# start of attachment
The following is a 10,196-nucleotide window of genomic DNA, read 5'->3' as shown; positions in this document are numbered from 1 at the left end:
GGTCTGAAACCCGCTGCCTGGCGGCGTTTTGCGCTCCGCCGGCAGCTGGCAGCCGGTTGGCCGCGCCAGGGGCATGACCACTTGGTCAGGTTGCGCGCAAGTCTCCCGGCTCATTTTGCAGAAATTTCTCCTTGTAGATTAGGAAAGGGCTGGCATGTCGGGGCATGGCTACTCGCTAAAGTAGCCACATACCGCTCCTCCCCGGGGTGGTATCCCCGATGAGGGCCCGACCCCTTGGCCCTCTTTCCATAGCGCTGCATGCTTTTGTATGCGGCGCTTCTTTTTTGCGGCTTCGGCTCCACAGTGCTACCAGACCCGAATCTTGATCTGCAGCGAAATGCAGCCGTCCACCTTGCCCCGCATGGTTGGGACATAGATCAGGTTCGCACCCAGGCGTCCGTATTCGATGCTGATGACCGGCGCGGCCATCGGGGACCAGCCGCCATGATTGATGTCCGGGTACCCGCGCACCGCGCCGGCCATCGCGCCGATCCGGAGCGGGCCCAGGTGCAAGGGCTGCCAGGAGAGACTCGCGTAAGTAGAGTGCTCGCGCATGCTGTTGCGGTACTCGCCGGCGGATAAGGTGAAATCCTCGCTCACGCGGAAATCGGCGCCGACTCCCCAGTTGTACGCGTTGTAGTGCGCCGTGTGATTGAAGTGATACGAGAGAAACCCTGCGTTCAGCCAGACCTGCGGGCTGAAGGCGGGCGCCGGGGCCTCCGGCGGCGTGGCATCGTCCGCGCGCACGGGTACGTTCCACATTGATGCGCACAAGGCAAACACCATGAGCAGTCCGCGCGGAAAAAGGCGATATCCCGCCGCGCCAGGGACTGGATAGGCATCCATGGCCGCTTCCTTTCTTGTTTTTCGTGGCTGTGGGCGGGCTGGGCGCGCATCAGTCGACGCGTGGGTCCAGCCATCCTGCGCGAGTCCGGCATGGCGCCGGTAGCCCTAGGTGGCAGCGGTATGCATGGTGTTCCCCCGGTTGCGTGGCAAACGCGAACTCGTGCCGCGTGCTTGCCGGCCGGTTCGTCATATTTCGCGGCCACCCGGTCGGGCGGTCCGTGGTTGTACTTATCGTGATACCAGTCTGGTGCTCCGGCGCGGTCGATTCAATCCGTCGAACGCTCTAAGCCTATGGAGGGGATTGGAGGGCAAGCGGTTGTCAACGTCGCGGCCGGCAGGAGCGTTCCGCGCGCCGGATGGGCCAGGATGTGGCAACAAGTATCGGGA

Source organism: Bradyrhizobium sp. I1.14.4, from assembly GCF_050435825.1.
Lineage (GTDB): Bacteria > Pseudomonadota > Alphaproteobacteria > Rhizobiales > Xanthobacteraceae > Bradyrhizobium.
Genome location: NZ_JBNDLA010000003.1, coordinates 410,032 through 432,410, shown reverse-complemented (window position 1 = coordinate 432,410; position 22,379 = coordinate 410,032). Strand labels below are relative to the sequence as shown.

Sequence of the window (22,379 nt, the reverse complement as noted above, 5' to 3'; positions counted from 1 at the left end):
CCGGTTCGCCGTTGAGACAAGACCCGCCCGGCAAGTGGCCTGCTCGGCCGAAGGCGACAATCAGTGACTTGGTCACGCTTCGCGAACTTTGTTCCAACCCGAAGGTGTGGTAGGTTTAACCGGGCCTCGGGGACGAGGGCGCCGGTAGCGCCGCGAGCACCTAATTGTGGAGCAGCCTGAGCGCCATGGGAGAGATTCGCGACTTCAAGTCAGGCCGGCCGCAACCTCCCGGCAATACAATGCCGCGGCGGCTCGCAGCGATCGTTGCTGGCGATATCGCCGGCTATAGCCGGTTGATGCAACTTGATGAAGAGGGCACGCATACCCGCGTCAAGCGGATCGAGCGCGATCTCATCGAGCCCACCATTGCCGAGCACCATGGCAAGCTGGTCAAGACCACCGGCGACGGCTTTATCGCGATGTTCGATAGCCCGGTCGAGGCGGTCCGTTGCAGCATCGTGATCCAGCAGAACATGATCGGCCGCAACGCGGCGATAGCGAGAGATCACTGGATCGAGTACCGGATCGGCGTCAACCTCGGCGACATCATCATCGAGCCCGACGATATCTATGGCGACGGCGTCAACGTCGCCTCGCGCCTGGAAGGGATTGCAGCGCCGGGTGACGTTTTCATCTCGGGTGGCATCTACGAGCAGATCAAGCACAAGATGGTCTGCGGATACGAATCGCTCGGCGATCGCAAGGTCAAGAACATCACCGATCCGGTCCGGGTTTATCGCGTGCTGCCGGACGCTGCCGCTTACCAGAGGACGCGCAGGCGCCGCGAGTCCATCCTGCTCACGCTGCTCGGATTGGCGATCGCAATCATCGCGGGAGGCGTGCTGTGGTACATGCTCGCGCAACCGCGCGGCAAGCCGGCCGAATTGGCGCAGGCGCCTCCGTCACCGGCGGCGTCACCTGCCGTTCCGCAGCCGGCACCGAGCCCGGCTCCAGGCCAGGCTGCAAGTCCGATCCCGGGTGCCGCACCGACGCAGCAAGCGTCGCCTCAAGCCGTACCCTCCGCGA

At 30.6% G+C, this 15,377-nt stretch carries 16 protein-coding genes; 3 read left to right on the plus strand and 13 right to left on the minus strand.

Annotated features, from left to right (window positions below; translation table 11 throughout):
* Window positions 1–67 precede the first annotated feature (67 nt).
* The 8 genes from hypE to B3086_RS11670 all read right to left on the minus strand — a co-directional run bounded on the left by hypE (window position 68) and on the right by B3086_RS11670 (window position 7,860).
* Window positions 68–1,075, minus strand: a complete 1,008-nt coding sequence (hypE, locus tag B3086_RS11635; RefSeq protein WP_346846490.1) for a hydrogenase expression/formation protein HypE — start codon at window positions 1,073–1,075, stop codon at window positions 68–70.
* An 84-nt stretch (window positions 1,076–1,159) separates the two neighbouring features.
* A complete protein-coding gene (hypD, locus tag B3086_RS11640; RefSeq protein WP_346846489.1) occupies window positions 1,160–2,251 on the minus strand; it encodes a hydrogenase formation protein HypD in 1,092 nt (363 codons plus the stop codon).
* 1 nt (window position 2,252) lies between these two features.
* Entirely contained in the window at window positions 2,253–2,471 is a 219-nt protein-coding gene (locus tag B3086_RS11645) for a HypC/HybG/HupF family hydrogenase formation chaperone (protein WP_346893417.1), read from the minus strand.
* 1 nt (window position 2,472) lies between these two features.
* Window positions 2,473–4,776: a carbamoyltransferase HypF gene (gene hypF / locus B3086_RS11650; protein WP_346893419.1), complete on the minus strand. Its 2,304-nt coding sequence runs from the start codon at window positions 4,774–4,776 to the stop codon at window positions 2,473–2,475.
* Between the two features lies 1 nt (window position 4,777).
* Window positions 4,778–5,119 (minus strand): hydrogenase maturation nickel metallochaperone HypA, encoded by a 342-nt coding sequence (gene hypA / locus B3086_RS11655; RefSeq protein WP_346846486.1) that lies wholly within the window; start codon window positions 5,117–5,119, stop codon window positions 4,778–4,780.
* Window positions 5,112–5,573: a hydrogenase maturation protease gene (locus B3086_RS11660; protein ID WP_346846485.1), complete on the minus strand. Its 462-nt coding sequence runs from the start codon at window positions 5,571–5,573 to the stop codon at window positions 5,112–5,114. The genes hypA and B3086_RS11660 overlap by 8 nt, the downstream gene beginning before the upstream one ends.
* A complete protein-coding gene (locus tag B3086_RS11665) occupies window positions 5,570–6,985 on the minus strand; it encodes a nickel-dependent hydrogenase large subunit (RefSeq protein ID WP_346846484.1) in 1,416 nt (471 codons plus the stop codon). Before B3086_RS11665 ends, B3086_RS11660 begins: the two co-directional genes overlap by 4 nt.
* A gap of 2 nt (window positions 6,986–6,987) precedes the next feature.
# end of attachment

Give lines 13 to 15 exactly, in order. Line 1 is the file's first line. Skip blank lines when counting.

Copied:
* An 84-nt stretch (window positions 1,076–1,159) separates the two neighbouring features.
* A complete protein-coding gene (hypD, locus tag B3086_RS11640; RefSeq protein WP_346846489.1) occupies window positions 1,160–2,251 on the minus strand; it encodes a hydrogenase formation protein HypD in 1,092 nt (363 codons plus the stop codon).
* 1 nt (window position 2,252) lies between these two features.